Tuesday, 9 February 2010

Fraud and forgery in paleoanthropology

The fraud surrounding Piltdown man is well documented. In a recent article from the Answers Research Journal Jerry Bergman notes that not only fraud, but also abysmal science, infects the historical science of paleoanthropology.

A review of the history of paleoanthropology leads to the conclusion that the discipline is far less objective than that for physics, chemistry, or even biology. The field is rife with controversy and fraud, including outright faking. Classic examples include Piltdown man and Hesperopithecus, but many other less well-known examples exist that are reviewed in this paper. Several well-documented examples are cited in some detail to illustrate the types of problems encountered, and the results of fraud in paleoanthropology.
The article is interesting not only for documenting the sorry state of alleged human evolution but also raging controversy arising from the hubris and self-aggrandisement of the players in this field. Bergman concludes,
In a field based on little empirical evidence, many assumptions, and strong personalities, the bone wars illustrate the conflicts common among scientists in this area. The unprofessional and at times even fraudulent behavior of the leading participants is far from what one would expect from highly trained professionals.

Monday, 8 February 2010

Monday quote

It's an odd coincidence that those who love Jesus and hate Jesus are both happy he died.


Sunday, 7 February 2010

The improving lot of Somalia

Like many I assumed the situation in Somalia is appalling, with no government, abject poverty, and the frequent mention of Somali pirates in the news reflective of the anarchy thru-out the rest of the country. So I read with some interest Peter Leeson's 2007 article published in the Journal of Comparative Economics, "Better Off Stateless: Somalia Before and After Government Collapse" (doi:10.1016/j.jce.2007.10.001). Now Somalia is no utopia, but Leeson makes the point that it is better than it was, and not as bad as it could be.
While it is important to avoid romanticizing Somalia, the results suggest that statelessness has substantially improved Somali development. I find that on nearly all indicators Somalia is doing significantly better under anarchy than it was under government.
Somalia was ruled by General Barre from 1969 until 1991 after he overthrew the previous government that had obtained independence from Britain and Italy less than a decade earlier. Civil war from 1988 to led to loss of government in 1991 which has continued since then with various groups claiming sovereignty over parts of the country.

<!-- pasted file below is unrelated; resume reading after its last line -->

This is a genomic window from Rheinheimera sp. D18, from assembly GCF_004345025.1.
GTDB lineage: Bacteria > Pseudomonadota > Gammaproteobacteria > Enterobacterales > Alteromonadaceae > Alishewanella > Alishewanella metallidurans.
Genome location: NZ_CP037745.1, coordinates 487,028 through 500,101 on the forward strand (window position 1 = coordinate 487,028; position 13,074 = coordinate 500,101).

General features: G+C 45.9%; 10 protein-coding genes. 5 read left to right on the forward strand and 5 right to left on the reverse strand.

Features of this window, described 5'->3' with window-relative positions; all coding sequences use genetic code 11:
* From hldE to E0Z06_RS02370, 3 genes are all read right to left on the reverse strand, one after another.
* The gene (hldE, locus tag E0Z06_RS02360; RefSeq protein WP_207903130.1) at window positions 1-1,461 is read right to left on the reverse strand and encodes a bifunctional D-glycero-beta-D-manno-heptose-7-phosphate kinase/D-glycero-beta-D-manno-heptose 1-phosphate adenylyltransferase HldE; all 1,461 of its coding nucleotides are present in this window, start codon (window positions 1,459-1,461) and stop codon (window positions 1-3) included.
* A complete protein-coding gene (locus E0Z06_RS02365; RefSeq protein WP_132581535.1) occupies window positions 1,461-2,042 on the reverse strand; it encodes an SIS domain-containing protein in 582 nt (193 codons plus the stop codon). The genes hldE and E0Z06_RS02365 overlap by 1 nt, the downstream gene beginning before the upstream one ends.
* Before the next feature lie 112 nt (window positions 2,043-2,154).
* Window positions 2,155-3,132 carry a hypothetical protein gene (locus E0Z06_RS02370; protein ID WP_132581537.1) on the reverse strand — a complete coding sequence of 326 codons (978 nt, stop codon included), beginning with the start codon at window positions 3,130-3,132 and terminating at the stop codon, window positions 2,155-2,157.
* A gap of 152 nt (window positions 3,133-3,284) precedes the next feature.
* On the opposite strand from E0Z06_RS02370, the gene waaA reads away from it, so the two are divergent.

Leeson establishes his thesis by comparing the status of several indicators of societal health in the years prior to 1991 and the years prior to 2005 after more than a decade without official government. The markers are limited in scope because of the difficulty obtaining reliable data.

Key development indicators before and after statelessness

1985–1990 2000–2005Welfare change
GDP per capita (PPP constant $)836600?
Life expectancy (years)46.048.47Improved
One year olds fully immunized against measles (%)3040Improved
One year olds fully immunized against TB (%)3150Improved
Physicians (per 100,000)3.44Improved
Infants with low birth weight (%)160.3Improved
Infant mortality rate (per 1000)152114.89Improved
Maternal mortality rate (per 100,000)16001100Improved
Pop. with access to water (%)2929Same
Pop. with access to sanitation (%)1826Improved
Pop. with access to at least one health facility (%)2854.8Improved
Extreme poverty (< $1 per day)6043.2Improved
Radios (per 1000)4.098.5Improved
Telephones (per 1000)1.9214.9Improved
TVs (per 1000)1.23.7Improved
Fatality due to measles80005598Improved
Adult literacy rate (%)2419.2Worse
Combined school enrollment (%)12.97.5Worse

So of these 18 indicators, 14 show improvement, 1 is stable, and 3 are worse. And Leeson argues that the GDP prior to 1991 is over stated for 3 reasons including that foreign aid contributed to half of that figure.

The article is well worth a read. Leeson discusses the history of Somalia, mentions some examples of recent progress, and addresses potential alternative claims. He acknowledges there is a way for the country to go, and that Somalia may well do better under good, small government; but he makes the point that people may do better without government, than with bad government.
there is a tendency upon observing problems in distressed regions of the world to see only on the “failure” of the current situation, ignoring the quite possibly even worse state of affairs that preceded it.

...Although a properly constrained government may be superior to statelessness, it is not true that any government is superior to no government all.
His conclusion,
A comprehensive view of the data that allow pre- and post-anarchy welfare